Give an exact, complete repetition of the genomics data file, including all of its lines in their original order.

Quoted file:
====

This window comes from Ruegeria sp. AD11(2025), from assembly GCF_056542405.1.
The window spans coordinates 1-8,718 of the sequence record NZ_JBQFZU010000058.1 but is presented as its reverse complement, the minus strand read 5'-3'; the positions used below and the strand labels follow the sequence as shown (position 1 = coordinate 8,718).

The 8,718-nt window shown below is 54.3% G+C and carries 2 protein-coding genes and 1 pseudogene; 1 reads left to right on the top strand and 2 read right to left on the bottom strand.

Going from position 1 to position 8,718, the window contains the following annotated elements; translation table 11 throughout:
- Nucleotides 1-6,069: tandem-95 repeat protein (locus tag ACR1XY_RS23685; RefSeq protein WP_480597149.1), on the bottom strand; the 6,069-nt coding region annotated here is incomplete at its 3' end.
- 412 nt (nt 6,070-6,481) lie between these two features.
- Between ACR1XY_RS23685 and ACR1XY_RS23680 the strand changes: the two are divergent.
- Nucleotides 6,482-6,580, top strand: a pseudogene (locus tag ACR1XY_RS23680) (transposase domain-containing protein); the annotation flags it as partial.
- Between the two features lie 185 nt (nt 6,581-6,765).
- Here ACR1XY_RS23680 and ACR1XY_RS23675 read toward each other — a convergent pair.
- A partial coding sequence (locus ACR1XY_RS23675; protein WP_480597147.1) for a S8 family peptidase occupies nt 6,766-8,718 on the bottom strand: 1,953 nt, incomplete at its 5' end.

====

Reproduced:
This window comes from Ruegeria sp. AD11(2025), from assembly GCF_056542405.1.
The window spans coordinates 1-8,718 of the sequence record NZ_JBQFZU010000058.1 but is presented as its reverse complement, the minus strand read 5'-3'; the positions used below and the strand labels follow the sequence as shown (position 1 = coordinate 8,718).

The 8,718-nt window shown below is 54.3% G+C and carries 2 protein-coding genes and 1 pseudogene; 1 reads left to right on the top strand and 2 read right to left on the bottom strand.

Going from position 1 to position 8,718, the window contains the following annotated elements; translation table 11 throughout:
- Nucleotides 1-6,069: tandem-95 repeat protein (locus tag ACR1XY_RS23685; RefSeq protein WP_480597149.1), on the bottom strand; the 6,069-nt coding region annotated here is incomplete at its 3' end.
- 412 nt (nt 6,070-6,481) lie between these two features.
- Between ACR1XY_RS23685 and ACR1XY_RS23680 the strand changes: the two are divergent.
- Nucleotides 6,482-6,580, top strand: a pseudogene (locus tag ACR1XY_RS23680) (transposase domain-containing protein); the annotation flags it as partial.
- Between the two features lie 185 nt (nt 6,581-6,765).
- Here ACR1XY_RS23680 and ACR1XY_RS23675 read toward each other — a convergent pair.
- A partial coding sequence (locus ACR1XY_RS23675; protein WP_480597147.1) for a S8 family peptidase occupies nt 6,766-8,718 on the bottom strand: 1,953 nt, incomplete at its 5' end.